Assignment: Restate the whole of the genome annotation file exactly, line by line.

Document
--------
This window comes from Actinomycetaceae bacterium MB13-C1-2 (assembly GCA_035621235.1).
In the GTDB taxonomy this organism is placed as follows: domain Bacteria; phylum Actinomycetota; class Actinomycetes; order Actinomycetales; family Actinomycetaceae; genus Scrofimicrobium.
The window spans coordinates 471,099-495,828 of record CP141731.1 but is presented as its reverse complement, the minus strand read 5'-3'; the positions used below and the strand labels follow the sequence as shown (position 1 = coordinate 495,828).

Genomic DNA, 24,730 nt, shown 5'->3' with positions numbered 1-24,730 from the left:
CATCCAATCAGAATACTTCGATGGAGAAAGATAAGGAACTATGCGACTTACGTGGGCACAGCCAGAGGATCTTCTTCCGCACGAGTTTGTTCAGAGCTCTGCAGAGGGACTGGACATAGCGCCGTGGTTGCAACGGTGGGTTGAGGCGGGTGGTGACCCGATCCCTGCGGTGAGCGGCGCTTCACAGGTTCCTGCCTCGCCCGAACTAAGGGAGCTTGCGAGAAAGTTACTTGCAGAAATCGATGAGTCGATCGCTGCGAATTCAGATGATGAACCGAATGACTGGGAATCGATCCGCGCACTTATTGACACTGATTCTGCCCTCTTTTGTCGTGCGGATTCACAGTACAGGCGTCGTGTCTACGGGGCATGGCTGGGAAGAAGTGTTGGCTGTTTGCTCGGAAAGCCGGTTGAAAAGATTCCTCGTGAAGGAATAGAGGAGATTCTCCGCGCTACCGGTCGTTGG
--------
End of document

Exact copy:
This window comes from Actinomycetaceae bacterium MB13-C1-2 (assembly GCA_035621235.1).
In the GTDB taxonomy this organism is placed as follows: domain Bacteria; phylum Actinomycetota; class Actinomycetes; order Actinomycetales; family Actinomycetaceae; genus Scrofimicrobium.
The window spans coordinates 471,099-495,828 of record CP141731.1 but is presented as its reverse complement, the minus strand read 5'-3'; the positions used below and the strand labels follow the sequence as shown (position 1 = coordinate 495,828).

Genomic DNA, 24,730 nt, shown 5'->3' with positions numbered 1-24,730 from the left:
CATCCAATCAGAATACTTCGATGGAGAAAGATAAGGAACTATGCGACTTACGTGGGCACAGCCAGAGGATCTTCTTCCGCACGAGTTTGTTCAGAGCTCTGCAGAGGGACTGGACATAGCGCCGTGGTTGCAACGGTGGGTTGAGGCGGGTGGTGACCCGATCCCTGCGGTGAGCGGCGCTTCACAGGTTCCTGCCTCGCCCGAACTAAGGGAGCTTGCGAGAAAGTTACTTGCAGAAATCGATGAGTCGATCGCTGCGAATTCAGATGATGAACCGAATGACTGGGAATCGATCCGCGCACTTATTGACACTGATTCTGCCCTCTTTTGTCGTGCGGATTCACAGTACAGGCGTCGTGTCTACGGGGCATGGCTGGGAAGAAGTGTTGGCTGTTTGCTCGGAAAGCCGGTTGAAAAGATTCCTCGTGAAGGAATAGAGGAGATTCTCCGCGCTACCGGTCGTTGG